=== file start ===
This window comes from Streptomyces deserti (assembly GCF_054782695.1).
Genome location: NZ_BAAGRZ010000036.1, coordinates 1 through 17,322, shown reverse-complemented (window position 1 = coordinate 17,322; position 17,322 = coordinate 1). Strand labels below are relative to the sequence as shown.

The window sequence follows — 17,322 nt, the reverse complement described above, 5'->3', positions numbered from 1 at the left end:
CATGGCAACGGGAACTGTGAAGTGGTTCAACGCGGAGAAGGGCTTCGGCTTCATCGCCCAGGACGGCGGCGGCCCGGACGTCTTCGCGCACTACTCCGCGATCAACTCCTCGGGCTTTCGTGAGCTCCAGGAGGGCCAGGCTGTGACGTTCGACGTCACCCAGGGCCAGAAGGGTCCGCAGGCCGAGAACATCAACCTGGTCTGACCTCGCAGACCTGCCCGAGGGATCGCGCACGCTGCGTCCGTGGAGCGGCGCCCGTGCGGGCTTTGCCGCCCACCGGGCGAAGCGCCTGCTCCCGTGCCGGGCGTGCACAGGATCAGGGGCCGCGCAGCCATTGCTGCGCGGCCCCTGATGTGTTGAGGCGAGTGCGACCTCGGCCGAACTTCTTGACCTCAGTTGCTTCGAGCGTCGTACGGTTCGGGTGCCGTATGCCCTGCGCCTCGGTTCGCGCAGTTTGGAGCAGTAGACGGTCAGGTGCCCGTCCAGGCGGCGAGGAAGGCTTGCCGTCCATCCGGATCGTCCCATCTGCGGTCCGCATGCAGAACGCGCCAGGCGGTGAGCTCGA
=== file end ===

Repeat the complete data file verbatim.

This window comes from Streptomyces deserti (assembly GCF_054782695.1).
Genome location: NZ_BAAGRZ010000036.1, coordinates 1 through 17,322, shown reverse-complemented (window position 1 = coordinate 17,322; position 17,322 = coordinate 1). Strand labels below are relative to the sequence as shown.

The window sequence follows — 17,322 nt, the reverse complement described above, 5'->3', positions numbered from 1 at the left end:
CATGGCAACGGGAACTGTGAAGTGGTTCAACGCGGAGAAGGGCTTCGGCTTCATCGCCCAGGACGGCGGCGGCCCGGACGTCTTCGCGCACTACTCCGCGATCAACTCCTCGGGCTTTCGTGAGCTCCAGGAGGGCCAGGCTGTGACGTTCGACGTCACCCAGGGCCAGAAGGGTCCGCAGGCCGAGAACATCAACCTGGTCTGACCTCGCAGACCTGCCCGAGGGATCGCGCACGCTGCGTCCGTGGAGCGGCGCCCGTGCGGGCTTTGCCGCCCACCGGGCGAAGCGCCTGCTCCCGTGCCGGGCGTGCACAGGATCAGGGGCCGCGCAGCCATTGCTGCGCGGCCCCTGATGTGTTGAGGCGAGTGCGACCTCGGCCGAACTTCTTGACCTCAGTTGCTTCGAGCGTCGTACGGTTCGGGTGCCGTATGCCCTGCGCCTCGGTTCGCGCAGTTTGGAGCAGTAGACGGTCAGGTGCCCGTCCAGGCGGCGAGGAAGGCTTGCCGTCCATCCGGATCGTCCCATCTGCGGTCCGCATGCAGAACGCGCCAGGCGGTGAGCTCGA